Nancy Ho, founder and president of Green Tech America Inc. and a research professor emerita in Purdue University's School of Chemical Engineering, will receive the National Medal of Technology and Innovation from President Barack Obama during a White House ceremony today (May 19).
It is the highest honor for technological achievement bestowed by the president of the United States.
Ho has focused her research on using recombinant DNA techniques to improve industrial microorganisms, particularly for production of renewable biofuels and bio-products by using renewable cellulosic resources as the feedstocks. Her most noted work has been the development of recombinant Saccharomyces yeast that can effectively produce cellulosic ethanol from all types of cellulosic plant materials such as corn stalks, wheat straws, wood and grasses. The original Saccharomyces yeast used for producing ethanol from corn and other edible feedstocks cannot ferment cellulosic sugars to produce transportation fuel such as ethanol. She founded Green Tech America Inc. in 2006 at the Purdue Research Park to produce and market the yeast and provide other services for cellulosic ethanol production.
"This is a most fitting honor for Dr. Ho, who has had a long and distinguished career in areas vital for energy research and industry," Purdue President Mitch Daniels said. "She is an exceptional researcher who has made an enormous contribution to science and technology."
Ho began working at Purdue in 1971 after earning a doctoral degree in molecular biology from Purdue in 1968. She also earned a master's degree in organic chemistry from Temple University in 1960 and a bachelor's degree in chemical engineering in 1957 from National Taiwan University.
"Professor Ho's accomplishments cannot be overstated," said Leah Jamieson, the John A. Edwardson Dean of Engineering. "She has been one of our most distinguished researchers and has been nationally recognized by presidents and peers alike."
Ho was nominated for the medal by Arvind Varma, the R. Games Slayter Distinguished Professor and Jay and Cynthia Ihlenfeld Head of the School of Chemical Engineering.
"Dr. Ho is a pioneering and visionary researcher who has worked tirelessly and creatively for more than 30 years to develop the most successful yeast currently available for the production of ethanol from cellulosic feedstock, such as wood, grasses, corn stover and so on," Varma said. "In addition to conducting the basic research that led to development of the so-called Ho-Purdue yeast, she also established a company, Green Tech America, in 2006 to drive her invention to commercialization. A number of companies are currently either using her yeast for commercial production of cellulosic ethanol or testing it for that purpose."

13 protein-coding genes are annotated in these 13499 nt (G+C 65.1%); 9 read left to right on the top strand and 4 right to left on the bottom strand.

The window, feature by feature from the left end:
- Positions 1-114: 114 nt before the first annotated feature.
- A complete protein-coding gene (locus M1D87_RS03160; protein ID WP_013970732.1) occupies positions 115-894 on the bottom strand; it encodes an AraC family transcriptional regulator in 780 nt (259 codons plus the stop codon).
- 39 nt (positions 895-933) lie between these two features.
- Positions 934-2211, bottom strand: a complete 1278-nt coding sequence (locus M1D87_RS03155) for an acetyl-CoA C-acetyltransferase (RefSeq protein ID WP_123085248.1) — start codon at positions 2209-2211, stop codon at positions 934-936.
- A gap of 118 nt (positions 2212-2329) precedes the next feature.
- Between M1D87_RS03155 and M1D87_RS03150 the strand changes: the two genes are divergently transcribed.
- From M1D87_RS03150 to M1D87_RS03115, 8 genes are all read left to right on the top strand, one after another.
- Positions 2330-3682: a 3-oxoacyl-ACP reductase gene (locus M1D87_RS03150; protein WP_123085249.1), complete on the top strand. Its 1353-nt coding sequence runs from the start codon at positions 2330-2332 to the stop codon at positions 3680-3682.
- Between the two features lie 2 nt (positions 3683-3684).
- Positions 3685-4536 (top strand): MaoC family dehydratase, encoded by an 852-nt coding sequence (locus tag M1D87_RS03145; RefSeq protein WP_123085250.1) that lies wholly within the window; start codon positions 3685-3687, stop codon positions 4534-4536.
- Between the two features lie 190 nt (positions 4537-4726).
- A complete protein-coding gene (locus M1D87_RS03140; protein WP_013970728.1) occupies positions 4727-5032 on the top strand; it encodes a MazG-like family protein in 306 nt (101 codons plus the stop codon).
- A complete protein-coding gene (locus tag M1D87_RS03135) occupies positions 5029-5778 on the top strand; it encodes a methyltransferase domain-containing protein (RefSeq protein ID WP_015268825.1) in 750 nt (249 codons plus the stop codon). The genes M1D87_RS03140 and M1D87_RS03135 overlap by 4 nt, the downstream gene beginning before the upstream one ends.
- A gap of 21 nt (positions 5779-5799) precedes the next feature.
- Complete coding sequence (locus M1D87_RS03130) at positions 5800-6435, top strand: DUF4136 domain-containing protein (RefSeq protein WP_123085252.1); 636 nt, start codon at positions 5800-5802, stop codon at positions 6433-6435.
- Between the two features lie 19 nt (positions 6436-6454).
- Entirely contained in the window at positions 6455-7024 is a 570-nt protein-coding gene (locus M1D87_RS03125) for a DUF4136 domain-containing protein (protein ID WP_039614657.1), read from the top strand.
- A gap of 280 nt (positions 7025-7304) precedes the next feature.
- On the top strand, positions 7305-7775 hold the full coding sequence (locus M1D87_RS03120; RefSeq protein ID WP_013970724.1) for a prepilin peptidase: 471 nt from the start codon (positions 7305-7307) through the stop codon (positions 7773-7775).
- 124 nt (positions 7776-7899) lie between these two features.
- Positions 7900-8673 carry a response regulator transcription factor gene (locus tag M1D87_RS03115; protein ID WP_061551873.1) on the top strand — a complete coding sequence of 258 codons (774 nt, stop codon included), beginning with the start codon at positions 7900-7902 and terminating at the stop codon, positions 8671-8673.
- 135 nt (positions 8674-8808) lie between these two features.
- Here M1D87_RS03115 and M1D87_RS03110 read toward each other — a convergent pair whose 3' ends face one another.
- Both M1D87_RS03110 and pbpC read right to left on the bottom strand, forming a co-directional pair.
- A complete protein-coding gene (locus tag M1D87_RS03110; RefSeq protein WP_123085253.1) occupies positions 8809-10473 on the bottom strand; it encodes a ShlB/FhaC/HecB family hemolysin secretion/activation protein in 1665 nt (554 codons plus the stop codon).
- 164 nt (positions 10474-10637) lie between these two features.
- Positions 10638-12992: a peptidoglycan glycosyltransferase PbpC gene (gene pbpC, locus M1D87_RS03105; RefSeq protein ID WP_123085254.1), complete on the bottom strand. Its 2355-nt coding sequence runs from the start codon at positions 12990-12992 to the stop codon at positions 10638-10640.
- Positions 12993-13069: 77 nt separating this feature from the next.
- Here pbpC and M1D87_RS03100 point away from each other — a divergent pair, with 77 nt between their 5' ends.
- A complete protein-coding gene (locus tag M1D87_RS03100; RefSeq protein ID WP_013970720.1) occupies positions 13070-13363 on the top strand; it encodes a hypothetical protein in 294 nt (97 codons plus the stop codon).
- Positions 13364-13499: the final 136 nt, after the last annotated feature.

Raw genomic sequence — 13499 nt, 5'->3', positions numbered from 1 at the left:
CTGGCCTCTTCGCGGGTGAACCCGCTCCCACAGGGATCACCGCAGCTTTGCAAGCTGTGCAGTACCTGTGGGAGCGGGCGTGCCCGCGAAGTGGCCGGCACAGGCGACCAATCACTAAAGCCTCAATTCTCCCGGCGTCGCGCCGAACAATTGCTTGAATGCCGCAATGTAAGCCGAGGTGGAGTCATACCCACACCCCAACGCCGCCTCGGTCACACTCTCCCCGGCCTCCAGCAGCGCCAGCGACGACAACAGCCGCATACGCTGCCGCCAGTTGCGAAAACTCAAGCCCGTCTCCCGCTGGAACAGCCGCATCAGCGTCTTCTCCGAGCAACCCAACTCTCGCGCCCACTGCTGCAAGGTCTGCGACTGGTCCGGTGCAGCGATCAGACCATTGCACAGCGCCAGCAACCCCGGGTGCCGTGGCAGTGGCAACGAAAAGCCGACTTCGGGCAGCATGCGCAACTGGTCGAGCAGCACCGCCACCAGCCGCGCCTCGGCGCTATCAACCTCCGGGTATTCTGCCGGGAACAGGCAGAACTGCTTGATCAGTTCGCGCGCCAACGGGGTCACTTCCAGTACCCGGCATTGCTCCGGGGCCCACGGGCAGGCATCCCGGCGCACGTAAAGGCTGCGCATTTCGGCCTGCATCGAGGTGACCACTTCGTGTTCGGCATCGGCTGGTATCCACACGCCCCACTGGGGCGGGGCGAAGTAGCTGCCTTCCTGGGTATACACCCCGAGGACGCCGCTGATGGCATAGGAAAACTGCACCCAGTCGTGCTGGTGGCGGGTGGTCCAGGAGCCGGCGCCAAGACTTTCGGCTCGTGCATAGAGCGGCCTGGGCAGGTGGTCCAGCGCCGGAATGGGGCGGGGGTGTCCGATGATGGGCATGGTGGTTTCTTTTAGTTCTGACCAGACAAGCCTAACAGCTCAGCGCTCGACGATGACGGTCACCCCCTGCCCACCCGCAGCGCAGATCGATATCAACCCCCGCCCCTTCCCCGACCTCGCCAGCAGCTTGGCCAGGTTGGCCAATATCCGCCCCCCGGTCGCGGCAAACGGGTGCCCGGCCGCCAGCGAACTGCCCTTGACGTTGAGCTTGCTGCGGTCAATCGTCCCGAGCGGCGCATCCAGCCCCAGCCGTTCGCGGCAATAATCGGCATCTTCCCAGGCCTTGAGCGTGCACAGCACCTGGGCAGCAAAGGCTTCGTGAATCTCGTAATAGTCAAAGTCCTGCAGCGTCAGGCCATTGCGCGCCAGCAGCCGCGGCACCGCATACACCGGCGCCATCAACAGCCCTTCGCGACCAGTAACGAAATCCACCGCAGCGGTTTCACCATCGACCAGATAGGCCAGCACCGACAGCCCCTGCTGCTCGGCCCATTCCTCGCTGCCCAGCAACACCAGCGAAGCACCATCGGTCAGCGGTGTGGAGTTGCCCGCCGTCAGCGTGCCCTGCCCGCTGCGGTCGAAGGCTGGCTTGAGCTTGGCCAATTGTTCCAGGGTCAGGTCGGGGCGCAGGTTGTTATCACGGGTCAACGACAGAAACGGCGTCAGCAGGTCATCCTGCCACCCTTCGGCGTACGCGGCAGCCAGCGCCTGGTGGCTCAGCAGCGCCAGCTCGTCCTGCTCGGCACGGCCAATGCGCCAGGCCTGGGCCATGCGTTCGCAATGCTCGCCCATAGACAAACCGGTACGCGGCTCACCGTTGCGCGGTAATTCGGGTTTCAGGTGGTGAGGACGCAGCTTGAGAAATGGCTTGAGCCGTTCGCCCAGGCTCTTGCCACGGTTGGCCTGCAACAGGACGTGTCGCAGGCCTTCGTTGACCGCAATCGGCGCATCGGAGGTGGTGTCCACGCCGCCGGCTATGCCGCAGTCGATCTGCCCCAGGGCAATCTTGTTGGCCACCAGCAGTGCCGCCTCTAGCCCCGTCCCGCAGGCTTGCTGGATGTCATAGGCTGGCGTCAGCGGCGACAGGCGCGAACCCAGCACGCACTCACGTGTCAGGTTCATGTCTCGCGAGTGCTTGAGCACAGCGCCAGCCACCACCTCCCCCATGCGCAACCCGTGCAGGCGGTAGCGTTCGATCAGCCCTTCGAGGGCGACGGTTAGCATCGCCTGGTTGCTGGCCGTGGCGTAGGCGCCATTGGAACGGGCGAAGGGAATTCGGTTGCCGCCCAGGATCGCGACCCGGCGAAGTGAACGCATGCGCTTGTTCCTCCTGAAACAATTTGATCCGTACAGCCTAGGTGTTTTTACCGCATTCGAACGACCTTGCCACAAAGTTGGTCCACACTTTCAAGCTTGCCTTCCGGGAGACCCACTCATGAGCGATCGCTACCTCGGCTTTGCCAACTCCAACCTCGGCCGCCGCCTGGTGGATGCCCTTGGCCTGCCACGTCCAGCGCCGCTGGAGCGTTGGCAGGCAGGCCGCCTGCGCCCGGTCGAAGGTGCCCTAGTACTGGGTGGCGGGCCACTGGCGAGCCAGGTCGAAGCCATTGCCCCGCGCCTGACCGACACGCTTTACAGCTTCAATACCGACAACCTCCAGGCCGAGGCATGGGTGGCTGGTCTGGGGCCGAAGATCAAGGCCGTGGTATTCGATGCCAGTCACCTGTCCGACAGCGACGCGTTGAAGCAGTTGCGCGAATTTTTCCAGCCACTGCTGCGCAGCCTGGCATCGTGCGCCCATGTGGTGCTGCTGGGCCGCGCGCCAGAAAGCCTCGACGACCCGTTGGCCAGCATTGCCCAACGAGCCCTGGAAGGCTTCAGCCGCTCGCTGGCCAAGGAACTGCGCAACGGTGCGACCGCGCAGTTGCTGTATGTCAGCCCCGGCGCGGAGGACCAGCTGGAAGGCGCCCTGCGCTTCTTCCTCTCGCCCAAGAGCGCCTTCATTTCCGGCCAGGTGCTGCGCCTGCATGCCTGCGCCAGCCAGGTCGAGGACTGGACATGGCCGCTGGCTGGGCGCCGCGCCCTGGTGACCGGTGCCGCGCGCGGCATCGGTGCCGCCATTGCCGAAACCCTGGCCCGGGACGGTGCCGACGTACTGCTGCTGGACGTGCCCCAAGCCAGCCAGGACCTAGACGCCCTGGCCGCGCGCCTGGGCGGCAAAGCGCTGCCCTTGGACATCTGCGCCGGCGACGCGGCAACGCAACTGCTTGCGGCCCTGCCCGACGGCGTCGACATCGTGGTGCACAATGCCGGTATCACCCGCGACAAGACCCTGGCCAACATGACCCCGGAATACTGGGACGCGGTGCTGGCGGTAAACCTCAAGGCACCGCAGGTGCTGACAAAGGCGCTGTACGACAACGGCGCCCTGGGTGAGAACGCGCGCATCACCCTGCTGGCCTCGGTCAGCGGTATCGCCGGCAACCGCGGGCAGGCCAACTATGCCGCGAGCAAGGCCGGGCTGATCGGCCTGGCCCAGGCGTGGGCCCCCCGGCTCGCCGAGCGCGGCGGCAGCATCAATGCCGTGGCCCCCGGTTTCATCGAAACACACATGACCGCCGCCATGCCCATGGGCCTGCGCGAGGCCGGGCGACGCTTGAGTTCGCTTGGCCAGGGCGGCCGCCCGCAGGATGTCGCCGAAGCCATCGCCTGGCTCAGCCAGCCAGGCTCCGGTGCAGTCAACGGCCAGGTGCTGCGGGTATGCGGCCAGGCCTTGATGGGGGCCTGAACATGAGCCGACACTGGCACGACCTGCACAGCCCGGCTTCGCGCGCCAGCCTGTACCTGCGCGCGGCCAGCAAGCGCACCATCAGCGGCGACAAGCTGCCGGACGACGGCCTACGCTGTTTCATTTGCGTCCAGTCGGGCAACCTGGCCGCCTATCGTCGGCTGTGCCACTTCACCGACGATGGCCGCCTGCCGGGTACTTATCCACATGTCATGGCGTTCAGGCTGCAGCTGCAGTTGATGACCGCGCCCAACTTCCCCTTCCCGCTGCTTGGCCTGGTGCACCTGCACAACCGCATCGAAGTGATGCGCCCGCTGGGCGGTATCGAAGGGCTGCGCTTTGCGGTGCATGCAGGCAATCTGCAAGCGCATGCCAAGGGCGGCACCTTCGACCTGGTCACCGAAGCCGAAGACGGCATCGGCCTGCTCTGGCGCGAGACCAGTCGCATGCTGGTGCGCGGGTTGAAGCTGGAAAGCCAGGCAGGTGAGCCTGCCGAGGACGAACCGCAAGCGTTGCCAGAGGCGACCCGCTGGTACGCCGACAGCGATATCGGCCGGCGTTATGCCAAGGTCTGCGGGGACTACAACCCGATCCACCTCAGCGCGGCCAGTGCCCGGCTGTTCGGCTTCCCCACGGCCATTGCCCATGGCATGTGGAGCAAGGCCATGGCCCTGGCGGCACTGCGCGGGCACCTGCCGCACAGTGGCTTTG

In 2007 Ho was invited to attend President George W. Bush's State of the Union Address in honor of her work in cellulosic ethanol. She was named an Energy Patriot in 2006 by former Sen. Richard Lugar, R-Indiana. The Canadian company Iogen used engineered yeast developed by Ho to produce ethanol from wheat straw in the world's first production plant of its kind. In 1999 the genetically engineered Saccharomyces yeasts she developed were honored by Discover Magazine as one of the 27 most important technological innovations that year.
"I am very grateful for this honor from President Obama," Ho said. "It's been a great privilege to have a career in which I've seen my work go from the laboratory into the real world to solve significant global challenges."
The National Medal of Technology and Innovation was created in 1980 and is administered for the White House by the U.S. Department of Commerce's Patent and Trademark Office. The award recognizes those who have made lasting contributions to America's competitiveness and quality of life and helped strengthen the nation's technological workforce.
Ho is one of eight recipients.
She is the third Purdue faculty member to receive a National Medal of Technology. The others are Rakesh Agrawal, Purdue University's Winthrop E. Stone Distinguished Professor in the School of Chemical Engineering; and the late Leslie Geddes, a distinguished professor of biomedical engineering.